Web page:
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Ben Jones
Ben Jones, UK Lawyer
Category: Law
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Experience:  Qualified Solicitor - Please start your question with 'For Ben Jones'
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I am planning to leave my employer in mid October and under

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I am planning to leave my employer in mid October and under the terms of my contract I only have to give one weeks notice. My contract also states that my employer can terminate my employment with 5 weeks notice. I have been with my employer, a supermarket for 5 years and am a Store Manager. I would like to tell them soon that I am leaving. If I give say 15 weeks notice when only 1 is required can they counter that with 5 weeks notice purely because I have resigned when my performance is good?
Submitted: 2 years ago.
Category: Law
Expert:  Ben Jones replied 2 years ago.
Hello, my name is ***** ***** it is my pleasure to assist you with your question today.
It is indeed possible for them to do so and could even result in a termination sooner than the 5 weeks.
Firstly, under contract you must give them a week’s notice – that is the minimum they would expect. You are free to offer a longer period but they do not have to accept that. If they do not, then they can state that your notice period would expire after the length stated in your contract, which is actually a week. In effect you are giving them the week notice you are required to already, just asking them to accept a longer notice period. As they do not have to accept that, if it is rejected they can hold you to your contractual notice period which is just a week.
If they wanted to give you the 5 week notice instead, they would be dismissing you and as such they would need to provide a fair reason for dismissal and follow a fair procedure. It would no longer be a resignation. As such I do not see the employer wishing to avail of their notice period to terminate your employment as then it creates a lot more work for them and places them at risk of unfair dismissal if they cannot find a fair reason to dismiss you.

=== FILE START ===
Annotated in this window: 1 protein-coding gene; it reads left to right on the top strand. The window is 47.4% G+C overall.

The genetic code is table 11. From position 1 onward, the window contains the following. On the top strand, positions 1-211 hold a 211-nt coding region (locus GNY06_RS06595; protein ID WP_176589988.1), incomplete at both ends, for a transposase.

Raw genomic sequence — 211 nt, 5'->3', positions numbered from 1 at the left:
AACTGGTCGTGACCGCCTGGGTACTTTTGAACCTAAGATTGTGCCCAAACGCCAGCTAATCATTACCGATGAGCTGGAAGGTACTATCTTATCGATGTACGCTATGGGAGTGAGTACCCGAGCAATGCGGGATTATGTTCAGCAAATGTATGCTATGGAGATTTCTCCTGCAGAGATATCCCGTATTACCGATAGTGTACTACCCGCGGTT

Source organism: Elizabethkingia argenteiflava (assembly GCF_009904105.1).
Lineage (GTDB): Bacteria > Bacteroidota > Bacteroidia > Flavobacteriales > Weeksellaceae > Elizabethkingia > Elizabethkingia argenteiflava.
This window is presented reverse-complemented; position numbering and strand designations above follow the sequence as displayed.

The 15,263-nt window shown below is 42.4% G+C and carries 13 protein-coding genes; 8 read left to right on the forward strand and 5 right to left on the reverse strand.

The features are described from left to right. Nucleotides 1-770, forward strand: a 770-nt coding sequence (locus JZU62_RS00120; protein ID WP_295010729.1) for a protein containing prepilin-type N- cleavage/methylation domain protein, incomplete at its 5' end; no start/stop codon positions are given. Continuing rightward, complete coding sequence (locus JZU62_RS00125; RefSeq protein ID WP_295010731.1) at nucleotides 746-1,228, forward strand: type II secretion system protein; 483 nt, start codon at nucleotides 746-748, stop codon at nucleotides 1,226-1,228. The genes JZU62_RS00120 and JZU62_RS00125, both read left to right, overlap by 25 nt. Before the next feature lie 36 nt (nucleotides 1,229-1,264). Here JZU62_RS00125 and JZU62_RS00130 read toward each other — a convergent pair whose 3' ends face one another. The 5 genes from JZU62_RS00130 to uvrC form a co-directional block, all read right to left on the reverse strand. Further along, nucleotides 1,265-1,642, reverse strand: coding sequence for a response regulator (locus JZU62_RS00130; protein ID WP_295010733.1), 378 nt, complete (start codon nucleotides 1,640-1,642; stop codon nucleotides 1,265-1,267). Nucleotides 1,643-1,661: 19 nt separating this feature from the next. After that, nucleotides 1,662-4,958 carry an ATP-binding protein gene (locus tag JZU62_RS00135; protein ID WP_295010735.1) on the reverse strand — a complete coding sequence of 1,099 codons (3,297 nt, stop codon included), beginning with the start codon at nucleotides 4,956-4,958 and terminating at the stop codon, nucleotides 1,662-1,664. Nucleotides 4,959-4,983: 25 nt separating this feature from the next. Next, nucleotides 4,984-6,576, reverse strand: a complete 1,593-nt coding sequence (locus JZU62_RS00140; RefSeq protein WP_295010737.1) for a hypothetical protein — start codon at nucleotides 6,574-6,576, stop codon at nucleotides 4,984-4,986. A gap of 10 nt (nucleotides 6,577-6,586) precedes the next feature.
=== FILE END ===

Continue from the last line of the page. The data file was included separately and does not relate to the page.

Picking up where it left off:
So the best way to do this is approach the employer at some point and ask them if they are willing to consider you working a longer notice period. Do not resign yet – just test the waters and see if you can get their agreement, then follow through with the formal resignation notice. But as mentioned be careful about just resigning because you would only be expected to give a week’s notice and if they do not accept your proposed extended notice period they could just terminate you after a week has elapsed as that is what you would have contractually been expected to give.
I trust this has answered your query. I would be grateful if you could please take a second to leave a positive rating (selecting 3, 4 or 5 starts at the top of the page). If for any reason you are unhappy with my response or if you need me to clarify anything before you go - please get back to me on here and I will assist further as best as I can. Thank you
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